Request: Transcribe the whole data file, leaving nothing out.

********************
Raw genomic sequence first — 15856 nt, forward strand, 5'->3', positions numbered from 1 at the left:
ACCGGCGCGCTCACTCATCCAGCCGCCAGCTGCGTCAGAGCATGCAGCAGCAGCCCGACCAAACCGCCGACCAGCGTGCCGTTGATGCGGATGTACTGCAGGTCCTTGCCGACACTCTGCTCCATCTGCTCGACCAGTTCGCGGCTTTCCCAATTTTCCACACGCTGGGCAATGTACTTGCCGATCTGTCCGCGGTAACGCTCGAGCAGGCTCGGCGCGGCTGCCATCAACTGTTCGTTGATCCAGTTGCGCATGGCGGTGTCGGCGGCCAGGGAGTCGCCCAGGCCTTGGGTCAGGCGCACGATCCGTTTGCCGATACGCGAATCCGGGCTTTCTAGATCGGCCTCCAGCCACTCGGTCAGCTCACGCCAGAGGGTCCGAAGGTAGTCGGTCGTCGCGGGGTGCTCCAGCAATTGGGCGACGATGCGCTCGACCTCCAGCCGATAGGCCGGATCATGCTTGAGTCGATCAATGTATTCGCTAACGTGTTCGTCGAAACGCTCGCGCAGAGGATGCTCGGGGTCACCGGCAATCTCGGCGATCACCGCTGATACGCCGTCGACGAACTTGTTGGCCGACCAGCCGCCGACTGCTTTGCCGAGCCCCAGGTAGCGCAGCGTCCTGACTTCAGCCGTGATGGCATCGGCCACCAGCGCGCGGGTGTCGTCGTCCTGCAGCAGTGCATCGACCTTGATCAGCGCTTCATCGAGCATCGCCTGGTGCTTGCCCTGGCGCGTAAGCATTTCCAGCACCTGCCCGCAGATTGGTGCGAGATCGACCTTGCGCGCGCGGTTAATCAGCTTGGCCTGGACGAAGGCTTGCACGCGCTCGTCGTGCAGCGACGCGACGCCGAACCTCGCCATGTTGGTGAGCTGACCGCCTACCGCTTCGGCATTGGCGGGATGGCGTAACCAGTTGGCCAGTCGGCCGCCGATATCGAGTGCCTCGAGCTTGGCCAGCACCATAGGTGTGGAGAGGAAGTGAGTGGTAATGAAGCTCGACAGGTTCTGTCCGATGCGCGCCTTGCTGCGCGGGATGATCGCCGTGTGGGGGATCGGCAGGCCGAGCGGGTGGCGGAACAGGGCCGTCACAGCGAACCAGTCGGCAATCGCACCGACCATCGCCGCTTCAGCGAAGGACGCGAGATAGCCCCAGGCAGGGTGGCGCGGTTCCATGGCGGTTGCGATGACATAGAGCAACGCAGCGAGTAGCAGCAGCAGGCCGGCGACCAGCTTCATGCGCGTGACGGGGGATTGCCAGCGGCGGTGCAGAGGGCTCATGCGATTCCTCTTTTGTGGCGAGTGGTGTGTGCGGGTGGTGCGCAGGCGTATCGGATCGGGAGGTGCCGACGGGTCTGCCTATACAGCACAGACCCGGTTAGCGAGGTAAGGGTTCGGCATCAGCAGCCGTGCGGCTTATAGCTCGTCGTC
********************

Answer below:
Raw genomic sequence first — 15856 nt, forward strand, 5'->3', positions numbered from 1 at the left:
ACCGGCGCGCTCACTCATCCAGCCGCCAGCTGCGTCAGAGCATGCAGCAGCAGCCCGACCAAACCGCCGACCAGCGTGCCGTTGATGCGGATGTACTGCAGGTCCTTGCCGACACTCTGCTCCATCTGCTCGACCAGTTCGCGGCTTTCCCAATTTTCCACACGCTGGGCAATGTACTTGCCGATCTGTCCGCGGTAACGCTCGAGCAGGCTCGGCGCGGCTGCCATCAACTGTTCGTTGATCCAGTTGCGCATGGCGGTGTCGGCGGCCAGGGAGTCGCCCAGGCCTTGGGTCAGGCGCACGATCCGTTTGCCGATACGCGAATCCGGGCTTTCTAGATCGGCCTCCAGCCACTCGGTCAGCTCACGCCAGAGGGTCCGAAGGTAGTCGGTCGTCGCGGGGTGCTCCAGCAATTGGGCGACGATGCGCTCGACCTCCAGCCGATAGGCCGGATCATGCTTGAGTCGATCAATGTATTCGCTAACGTGTTCGTCGAAACGCTCGCGCAGAGGATGCTCGGGGTCACCGGCAATCTCGGCGATCACCGCTGATACGCCGTCGACGAACTTGTTGGCCGACCAGCCGCCGACTGCTTTGCCGAGCCCCAGGTAGCGCAGCGTCCTGACTTCAGCCGTGATGGCATCGGCCACCAGCGCGCGGGTGTCGTCGTCCTGCAGCAGTGCATCGACCTTGATCAGCGCTTCATCGAGCATCGCCTGGTGCTTGCCCTGGCGCGTAAGCATTTCCAGCACCTGCCCGCAGATTGGTGCGAGATCGACCTTGCGCGCGCGGTTAATCAGCTTGGCCTGGACGAAGGCTTGCACGCGCTCGTCGTGCAGCGACGCGACGCCGAACCTCGCCATGTTGGTGAGCTGACCGCCTACCGCTTCGGCATTGGCGGGATGGCGTAACCAGTTGGCCAGTCGGCCGCCGATATCGAGTGCCTCGAGCTTGGCCAGCACCATAGGTGTGGAGAGGAAGTGAGTGGTAATGAAGCTCGACAGGTTCTGTCCGATGCGCGCCTTGCTGCGCGGGATGATCGCCGTGTGGGGGATCGGCAGGCCGAGCGGGTGGCGGAACAGGGCCGTCACAGCGAACCAGTCGGCAATCGCACCGACCATCGCCGCTTCAGCGAAGGACGCGAGATAGCCCCAGGCAGGGTGGCGCGGTTCCATGGCGGTTGCGATGACATAGAGCAACGCAGCGAGTAGCAGCAGCAGGCCGGCGACCAGCTTCATGCGCGTGACGGGGGATTGCCAGCGGCGGTGCAGAGGGCTCATGCGATTCCTCTTTTGTGGCGAGTGGTGTGTGCGGGTGGTGCGCAGGCGTATCGGATCGGGAGGTGCCGACGGGTCTGCCTATACAGCACAGACCCGGTTAGCGAGGTAAGGGTTCGGCATCAGCAGCCGTGCGGCTTATAGCTCGTCGTC